AEDPA only applies to rights [] recognized by the United States Supreme Court . . . .”).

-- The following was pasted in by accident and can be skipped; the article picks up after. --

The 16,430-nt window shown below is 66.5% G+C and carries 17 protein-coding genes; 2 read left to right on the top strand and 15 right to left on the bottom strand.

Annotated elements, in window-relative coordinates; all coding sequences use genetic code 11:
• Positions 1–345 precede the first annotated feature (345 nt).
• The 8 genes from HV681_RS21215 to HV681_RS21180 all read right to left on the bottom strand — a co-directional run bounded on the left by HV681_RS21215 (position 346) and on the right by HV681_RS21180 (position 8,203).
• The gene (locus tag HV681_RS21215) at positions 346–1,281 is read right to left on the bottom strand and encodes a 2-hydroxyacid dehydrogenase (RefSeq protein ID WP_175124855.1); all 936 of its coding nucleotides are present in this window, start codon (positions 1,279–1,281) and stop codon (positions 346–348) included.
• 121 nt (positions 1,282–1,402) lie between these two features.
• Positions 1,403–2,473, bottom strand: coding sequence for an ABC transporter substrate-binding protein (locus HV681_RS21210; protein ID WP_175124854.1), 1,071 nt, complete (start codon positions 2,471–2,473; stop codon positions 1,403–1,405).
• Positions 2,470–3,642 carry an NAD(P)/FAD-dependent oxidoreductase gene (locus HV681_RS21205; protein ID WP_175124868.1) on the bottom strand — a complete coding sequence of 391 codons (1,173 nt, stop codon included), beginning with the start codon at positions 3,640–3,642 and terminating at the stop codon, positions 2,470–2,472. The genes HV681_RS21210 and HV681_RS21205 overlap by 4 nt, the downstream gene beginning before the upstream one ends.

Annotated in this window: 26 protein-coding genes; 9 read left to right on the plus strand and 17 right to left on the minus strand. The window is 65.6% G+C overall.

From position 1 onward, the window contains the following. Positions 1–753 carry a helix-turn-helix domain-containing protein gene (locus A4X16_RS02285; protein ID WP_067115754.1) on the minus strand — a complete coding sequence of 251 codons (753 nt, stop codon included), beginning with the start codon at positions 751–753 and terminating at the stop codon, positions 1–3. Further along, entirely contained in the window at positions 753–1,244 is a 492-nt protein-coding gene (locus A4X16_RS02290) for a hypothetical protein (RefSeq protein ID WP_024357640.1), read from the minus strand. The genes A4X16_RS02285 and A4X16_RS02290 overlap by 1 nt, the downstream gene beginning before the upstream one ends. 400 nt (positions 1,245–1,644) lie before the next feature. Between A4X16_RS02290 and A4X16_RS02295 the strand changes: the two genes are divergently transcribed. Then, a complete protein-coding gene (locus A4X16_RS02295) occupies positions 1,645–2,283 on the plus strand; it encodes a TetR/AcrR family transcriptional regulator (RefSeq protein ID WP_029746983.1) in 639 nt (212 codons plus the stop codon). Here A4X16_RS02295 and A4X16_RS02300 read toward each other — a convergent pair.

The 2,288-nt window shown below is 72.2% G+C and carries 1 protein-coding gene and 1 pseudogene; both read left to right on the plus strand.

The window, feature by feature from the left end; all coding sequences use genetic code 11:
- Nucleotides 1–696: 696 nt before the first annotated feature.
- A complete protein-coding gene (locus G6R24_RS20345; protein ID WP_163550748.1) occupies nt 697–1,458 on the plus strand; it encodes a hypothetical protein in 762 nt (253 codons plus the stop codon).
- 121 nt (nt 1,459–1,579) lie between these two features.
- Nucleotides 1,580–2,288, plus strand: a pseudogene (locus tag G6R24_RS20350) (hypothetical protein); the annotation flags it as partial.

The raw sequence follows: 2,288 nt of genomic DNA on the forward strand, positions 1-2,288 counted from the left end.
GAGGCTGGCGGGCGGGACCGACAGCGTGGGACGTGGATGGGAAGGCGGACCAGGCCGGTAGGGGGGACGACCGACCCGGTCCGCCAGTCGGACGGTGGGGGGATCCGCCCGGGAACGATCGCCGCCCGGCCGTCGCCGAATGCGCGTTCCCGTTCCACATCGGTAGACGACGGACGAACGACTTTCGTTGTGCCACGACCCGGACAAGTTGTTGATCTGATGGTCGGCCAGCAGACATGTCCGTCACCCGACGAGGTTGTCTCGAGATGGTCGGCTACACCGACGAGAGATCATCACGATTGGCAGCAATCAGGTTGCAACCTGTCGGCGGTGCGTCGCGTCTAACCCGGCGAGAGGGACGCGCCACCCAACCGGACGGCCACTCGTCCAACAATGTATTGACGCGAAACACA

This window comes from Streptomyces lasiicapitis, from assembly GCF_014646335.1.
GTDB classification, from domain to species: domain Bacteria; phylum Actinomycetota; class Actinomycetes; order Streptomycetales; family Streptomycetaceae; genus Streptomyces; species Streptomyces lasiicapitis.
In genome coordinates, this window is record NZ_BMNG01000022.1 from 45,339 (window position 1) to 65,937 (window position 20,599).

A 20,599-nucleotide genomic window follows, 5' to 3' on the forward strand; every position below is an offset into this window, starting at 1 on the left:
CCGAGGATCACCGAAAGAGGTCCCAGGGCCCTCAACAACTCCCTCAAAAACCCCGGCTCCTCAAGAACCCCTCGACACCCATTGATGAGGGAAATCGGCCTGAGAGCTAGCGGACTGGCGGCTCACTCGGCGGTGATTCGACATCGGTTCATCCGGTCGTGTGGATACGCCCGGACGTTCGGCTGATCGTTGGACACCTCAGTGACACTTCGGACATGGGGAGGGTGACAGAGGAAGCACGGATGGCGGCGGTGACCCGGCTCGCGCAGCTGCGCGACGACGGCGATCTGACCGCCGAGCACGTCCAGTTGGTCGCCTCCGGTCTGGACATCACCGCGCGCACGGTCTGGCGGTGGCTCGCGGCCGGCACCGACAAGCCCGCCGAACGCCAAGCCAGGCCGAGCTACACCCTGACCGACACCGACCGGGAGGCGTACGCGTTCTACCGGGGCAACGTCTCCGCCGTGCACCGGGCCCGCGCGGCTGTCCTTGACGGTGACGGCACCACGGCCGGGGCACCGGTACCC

Petitioner also appears to separately argue that his petition is timely because some of his claims attack the validity of state habeas procedure. ECF No. 2 at 24. He argues that the “lack of pre-filing fact development procedures for indigent pro-per prisoners in California” violates his constitutional rights. Id at 37. He also claims that his inability to hire an effective attorney to represent him violates the equal protection clause because other, wealthier petitioners can avail themselves of this option. Id at 37-38. These procedural claims are not cognizable in a federal habeas petition because they would not, even if successful, necessarily imply the invalidity of his convictions. Section § 2254(a) provides that “a district court shall entertain an application for a writ of habeas corpus in behalf of a person in custody pursuant to a judgment of a State court only on the ground that he is in custody in violation of Constitution or laws and treaties of the United States.” (emphasis added); see also Hubbart v. Knapp, 379 F.3d 773, 779 (9th Cir. 2004) (quoting Franzen v. Brinkman, 877 F.2d 26 (9th Cir. 1989) (“[A] petition alleging errors in the state post-conviction review process is not addressable through habeas corpus proceedings.”). Even if petitioner could show ...